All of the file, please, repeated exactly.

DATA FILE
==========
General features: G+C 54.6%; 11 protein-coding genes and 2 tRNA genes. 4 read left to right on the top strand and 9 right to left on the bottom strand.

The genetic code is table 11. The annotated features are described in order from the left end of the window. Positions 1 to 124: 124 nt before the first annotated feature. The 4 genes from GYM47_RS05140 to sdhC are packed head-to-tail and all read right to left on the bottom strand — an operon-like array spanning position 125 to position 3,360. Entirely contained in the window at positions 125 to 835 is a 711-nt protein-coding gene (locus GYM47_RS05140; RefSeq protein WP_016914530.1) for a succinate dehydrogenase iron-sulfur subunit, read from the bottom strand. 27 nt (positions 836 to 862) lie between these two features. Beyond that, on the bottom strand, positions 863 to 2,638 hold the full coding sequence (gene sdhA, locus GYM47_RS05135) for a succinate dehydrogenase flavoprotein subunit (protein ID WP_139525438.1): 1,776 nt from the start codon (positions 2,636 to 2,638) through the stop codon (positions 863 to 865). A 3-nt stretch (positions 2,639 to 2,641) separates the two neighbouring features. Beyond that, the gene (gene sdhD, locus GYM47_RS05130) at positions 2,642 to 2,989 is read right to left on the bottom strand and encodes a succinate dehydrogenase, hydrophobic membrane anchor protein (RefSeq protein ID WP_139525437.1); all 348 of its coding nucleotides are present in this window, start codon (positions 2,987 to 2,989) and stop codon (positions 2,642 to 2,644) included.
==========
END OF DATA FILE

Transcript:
General features: G+C 54.6%; 11 protein-coding genes and 2 tRNA genes. 4 read left to right on the top strand and 9 right to left on the bottom strand.

The genetic code is table 11. The annotated features are described in order from the left end of the window. Positions 1 to 124: 124 nt before the first annotated feature. The 4 genes from GYM47_RS05140 to sdhC are packed head-to-tail and all read right to left on the bottom strand — an operon-like array spanning position 125 to position 3,360. Entirely contained in the window at positions 125 to 835 is a 711-nt protein-coding gene (locus GYM47_RS05140; RefSeq protein WP_016914530.1) for a succinate dehydrogenase iron-sulfur subunit, read from the bottom strand. 27 nt (positions 836 to 862) lie between these two features. Beyond that, on the bottom strand, positions 863 to 2,638 hold the full coding sequence (gene sdhA, locus GYM47_RS05135) for a succinate dehydrogenase flavoprotein subunit (protein ID WP_139525438.1): 1,776 nt from the start codon (positions 2,636 to 2,638) through the stop codon (positions 863 to 865). A 3-nt stretch (positions 2,639 to 2,641) separates the two neighbouring features. Beyond that, the gene (gene sdhD, locus GYM47_RS05130) at positions 2,642 to 2,989 is read right to left on the bottom strand and encodes a succinate dehydrogenase, hydrophobic membrane anchor protein (RefSeq protein ID WP_139525437.1); all 348 of its coding nucleotides are present in this window, start codon (positions 2,987 to 2,989) and stop codon (positions 2,642 to 2,644) included.